Trump Administration Neglects Rural Communities
In May, President Trump issued a detailed fiscal year 2018 federal budget proposal, calling for a drastic reduction in spending on agriculture- and rural-related agencies and programs.
Among his recommendations is a $4.7 billion cut to USDA, which equates to a 21 percent drop for programs that serve rural and farming communities across the U.S. This huge cut to discretionary spending puts rural development, food safety, conservation and research programs on the chopping block. Additionally, the blueprint provides for a $2.6 billion cut to EPA funding. This 31 percent drop guts the agency’s ability to provide essential environmental services and pesticide approval.
Family farmers and ranchers are currently enduring the worst farm economy in well over a decade, as well as an inadequate safety net that is hamstrung by $23 billion in budget cuts. Further cuts to agencies and programs that provide support to agriculture and rural communities will compound the difficulties farmers endure, particularly during the current farm crisis. These cuts and the message they send to rural America are deeply disappointing.
To compound these concerns, President Donald Trump has failed to address many of the other concerns of rural communities. For instance, his plans to replace the “current system of lower-skilled immigration” has many farmers and ranchers on edge, as it neglects the unique and important contribution of immigrant laborers to our national food system and rural economies. Farmers are similarly concerned about the proposed changes in national health insurance policy. Notably, motions to cut support to Medicaid would disproportionately affect rural residents, who enroll in the program at higher rates than their urban counterparts.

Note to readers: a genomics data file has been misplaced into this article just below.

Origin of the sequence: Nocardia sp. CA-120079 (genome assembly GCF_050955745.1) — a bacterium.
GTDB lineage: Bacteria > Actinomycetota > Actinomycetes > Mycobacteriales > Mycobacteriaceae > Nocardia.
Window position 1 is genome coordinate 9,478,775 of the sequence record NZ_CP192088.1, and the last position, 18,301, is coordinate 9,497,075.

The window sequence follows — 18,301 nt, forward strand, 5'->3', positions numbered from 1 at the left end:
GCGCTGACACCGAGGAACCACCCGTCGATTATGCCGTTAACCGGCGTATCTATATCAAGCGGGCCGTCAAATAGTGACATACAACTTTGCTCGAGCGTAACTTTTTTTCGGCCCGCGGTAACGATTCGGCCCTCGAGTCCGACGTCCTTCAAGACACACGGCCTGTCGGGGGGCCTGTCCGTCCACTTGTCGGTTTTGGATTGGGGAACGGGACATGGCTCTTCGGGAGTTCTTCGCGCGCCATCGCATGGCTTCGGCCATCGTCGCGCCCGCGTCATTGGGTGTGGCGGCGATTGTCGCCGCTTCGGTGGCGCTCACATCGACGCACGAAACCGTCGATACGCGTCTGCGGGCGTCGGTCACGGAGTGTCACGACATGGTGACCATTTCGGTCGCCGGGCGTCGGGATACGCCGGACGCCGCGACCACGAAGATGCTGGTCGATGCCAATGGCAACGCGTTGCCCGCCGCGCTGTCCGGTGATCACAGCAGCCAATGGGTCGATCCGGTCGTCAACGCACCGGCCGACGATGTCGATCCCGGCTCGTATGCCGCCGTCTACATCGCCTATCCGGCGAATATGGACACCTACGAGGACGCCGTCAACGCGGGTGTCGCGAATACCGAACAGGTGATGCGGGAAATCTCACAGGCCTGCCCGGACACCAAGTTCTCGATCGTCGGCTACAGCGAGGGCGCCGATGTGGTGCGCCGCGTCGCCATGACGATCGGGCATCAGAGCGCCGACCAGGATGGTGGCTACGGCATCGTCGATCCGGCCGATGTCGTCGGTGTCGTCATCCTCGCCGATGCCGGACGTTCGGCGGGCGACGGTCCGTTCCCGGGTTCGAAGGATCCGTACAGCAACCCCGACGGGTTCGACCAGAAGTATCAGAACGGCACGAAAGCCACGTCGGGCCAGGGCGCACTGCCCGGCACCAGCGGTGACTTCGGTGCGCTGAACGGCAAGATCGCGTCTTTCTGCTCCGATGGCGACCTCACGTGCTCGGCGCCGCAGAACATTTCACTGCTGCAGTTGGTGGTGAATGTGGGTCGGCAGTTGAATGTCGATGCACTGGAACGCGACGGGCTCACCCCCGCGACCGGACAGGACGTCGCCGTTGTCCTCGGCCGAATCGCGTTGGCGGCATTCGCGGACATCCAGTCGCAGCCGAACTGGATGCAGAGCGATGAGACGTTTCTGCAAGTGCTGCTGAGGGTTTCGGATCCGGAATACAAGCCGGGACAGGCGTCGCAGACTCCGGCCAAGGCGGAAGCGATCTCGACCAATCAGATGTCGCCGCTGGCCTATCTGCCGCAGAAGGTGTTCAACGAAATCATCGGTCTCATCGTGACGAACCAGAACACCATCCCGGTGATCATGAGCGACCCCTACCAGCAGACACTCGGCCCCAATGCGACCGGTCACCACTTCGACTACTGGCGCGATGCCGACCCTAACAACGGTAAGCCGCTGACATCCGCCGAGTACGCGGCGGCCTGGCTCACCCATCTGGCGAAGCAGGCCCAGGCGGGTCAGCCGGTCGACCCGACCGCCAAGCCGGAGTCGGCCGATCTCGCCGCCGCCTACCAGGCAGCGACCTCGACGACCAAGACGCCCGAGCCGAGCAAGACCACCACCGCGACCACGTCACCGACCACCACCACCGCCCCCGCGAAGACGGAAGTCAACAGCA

To this point, the president has put the needs of rural America and agriculture on the backburner, and, in many cases, on the chopping block. If the President intends to be a champion for all Americans, he must consider the real and lasting impacts of his policy agenda and budget on rural America and family farmers and ranchers.
Member Benefit Highlight: Wyndham Hotel Group
NFU members receive 20% off of the lowest regularly available public rate with Wyndham Hotel Group properties. The Wyndam Hotel Group contains many terrific brands, including: Ramada Worldwide, Days Inn, Wingate Inn, Howard Johnson, Travelodge, Super 8, Baymont Inn, Microtel Inns and Suites, Hawthorn Suites and Knights Inn locations.
Visit nfu.org/join to become a member and start saving today.
Have you heard the term “telemedicine” recently and wondered what it is? Wonder no more! Telemedicine is a convenient new way to talk to a doctor 24 hours a day 7 days a week when you’re having non-emergency medical issues at home or anywhere else not close to a doctor’s office.
So how does it work? You get telemedicine when you sign up for the Wellness Access Card for a low $99 yearly fee for the entire family. You will then get access to a 24-hour physician phone line that lets you speak to a real doctor, who will make treatment recommendations and even write prescriptions over the phone for common sickness such as flu, sinus infections, respiratory infections, pink eye and more.
Telemedicine is a great option for those who live in rural areas far away from a doctor’s office. You don’t need to wait until the morning to visit the doctor if you’re feeling under the weather at night.
There are no age restrictions, and there are even pediatricians available for when your children get sick. On average we see 97% member satisfaction and 97% physician satisfaction. On average members receive a call back from the physician in 22 minutes and a guarantee call back within three hours.
All you have to do is sign up for the Wellness Access Card and choose whether you want a monthly or annual membership. Once enrolled you will receive your membership kit, which comes with the telemedicine phone number and specific instructions on how to use it. That’s it. No long forms to fill out. Simply call the number and get medical assistance.
Farmers Union Insurance has always been a community-based insurance provider. Founded by Farmers Union leaders in 1945, the company offers personalized, relationship-based service to farmers and rural residents across the Rocky Mountain and upper Midwest states. Last year alone Farmers Union Insurance provided more than 90,000 policies.